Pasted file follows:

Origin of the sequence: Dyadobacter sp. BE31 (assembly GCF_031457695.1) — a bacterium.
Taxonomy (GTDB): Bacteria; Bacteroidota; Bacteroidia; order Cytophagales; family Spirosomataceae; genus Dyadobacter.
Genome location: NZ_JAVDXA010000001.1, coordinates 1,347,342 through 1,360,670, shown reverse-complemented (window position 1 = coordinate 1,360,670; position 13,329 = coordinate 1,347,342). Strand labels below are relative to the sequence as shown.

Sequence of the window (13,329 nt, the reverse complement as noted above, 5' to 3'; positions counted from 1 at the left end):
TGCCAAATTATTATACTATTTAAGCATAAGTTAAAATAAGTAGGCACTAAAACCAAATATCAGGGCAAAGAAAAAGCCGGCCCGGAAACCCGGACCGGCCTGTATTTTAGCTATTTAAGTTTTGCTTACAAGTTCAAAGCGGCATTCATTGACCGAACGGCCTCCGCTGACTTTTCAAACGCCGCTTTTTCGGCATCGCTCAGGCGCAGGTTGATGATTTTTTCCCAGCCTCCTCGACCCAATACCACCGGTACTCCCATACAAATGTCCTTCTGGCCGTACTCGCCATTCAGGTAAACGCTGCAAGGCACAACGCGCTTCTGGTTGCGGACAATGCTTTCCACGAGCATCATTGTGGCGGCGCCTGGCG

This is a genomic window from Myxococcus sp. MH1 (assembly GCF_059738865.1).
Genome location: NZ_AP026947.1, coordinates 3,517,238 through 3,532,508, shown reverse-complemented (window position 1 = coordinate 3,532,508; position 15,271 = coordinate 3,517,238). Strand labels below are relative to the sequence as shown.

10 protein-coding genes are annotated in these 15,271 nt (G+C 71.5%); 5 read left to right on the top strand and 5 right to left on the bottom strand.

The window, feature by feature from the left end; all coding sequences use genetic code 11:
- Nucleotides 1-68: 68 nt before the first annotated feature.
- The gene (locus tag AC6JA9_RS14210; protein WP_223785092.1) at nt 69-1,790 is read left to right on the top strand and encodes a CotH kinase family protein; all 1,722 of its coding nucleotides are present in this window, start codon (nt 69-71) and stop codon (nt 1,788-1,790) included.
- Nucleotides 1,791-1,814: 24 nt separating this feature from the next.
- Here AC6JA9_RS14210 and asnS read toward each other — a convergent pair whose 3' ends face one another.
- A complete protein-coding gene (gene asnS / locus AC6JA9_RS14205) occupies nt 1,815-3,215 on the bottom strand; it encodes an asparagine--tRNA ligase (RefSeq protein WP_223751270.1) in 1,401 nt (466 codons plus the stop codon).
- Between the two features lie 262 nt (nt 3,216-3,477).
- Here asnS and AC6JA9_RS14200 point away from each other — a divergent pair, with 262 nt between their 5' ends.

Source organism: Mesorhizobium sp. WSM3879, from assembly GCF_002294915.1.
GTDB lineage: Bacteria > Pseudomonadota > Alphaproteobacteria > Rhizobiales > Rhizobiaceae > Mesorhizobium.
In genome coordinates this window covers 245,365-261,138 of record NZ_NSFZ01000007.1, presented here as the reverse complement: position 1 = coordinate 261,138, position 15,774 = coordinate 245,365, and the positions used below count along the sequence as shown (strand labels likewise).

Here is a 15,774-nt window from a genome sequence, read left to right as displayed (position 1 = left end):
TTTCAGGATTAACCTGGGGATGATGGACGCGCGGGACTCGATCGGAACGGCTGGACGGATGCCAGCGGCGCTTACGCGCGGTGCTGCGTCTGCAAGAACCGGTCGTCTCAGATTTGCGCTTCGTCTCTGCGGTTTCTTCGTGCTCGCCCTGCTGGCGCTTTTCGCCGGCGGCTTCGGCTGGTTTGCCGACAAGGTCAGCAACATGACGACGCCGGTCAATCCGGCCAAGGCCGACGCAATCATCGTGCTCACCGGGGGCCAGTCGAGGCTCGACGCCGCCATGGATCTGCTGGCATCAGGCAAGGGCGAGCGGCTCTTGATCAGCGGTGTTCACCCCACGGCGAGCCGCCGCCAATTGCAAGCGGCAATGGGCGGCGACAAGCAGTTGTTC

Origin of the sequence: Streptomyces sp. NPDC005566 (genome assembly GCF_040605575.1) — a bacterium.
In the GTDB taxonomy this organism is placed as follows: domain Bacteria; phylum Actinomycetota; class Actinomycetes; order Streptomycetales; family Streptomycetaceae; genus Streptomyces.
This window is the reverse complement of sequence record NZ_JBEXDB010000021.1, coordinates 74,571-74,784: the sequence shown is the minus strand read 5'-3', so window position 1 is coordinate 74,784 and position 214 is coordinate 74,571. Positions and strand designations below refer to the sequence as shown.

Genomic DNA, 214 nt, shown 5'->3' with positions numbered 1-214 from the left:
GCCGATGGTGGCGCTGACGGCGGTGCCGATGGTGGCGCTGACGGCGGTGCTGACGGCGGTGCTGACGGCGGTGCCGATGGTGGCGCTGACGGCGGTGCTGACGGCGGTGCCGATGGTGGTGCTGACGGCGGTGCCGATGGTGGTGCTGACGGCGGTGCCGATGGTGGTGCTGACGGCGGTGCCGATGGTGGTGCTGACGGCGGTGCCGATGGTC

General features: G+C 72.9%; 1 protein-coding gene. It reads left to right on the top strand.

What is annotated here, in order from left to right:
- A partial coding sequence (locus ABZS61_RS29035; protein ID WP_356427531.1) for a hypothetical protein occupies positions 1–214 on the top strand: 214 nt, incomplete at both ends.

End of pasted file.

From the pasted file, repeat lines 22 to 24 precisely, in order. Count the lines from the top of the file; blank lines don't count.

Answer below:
Origin of the sequence: Streptomyces sp. NPDC005566 (genome assembly GCF_040605575.1) — a bacterium.
In the GTDB taxonomy this organism is placed as follows: domain Bacteria; phylum Actinomycetota; class Actinomycetes; order Streptomycetales; family Streptomycetaceae; genus Streptomyces.
This window is the reverse complement of sequence record NZ_JBEXDB010000021.1, coordinates 74,571-74,784: the sequence shown is the minus strand read 5'-3', so window position 1 is coordinate 74,784 and position 214 is coordinate 74,571. Positions and strand designations below refer to the sequence as shown.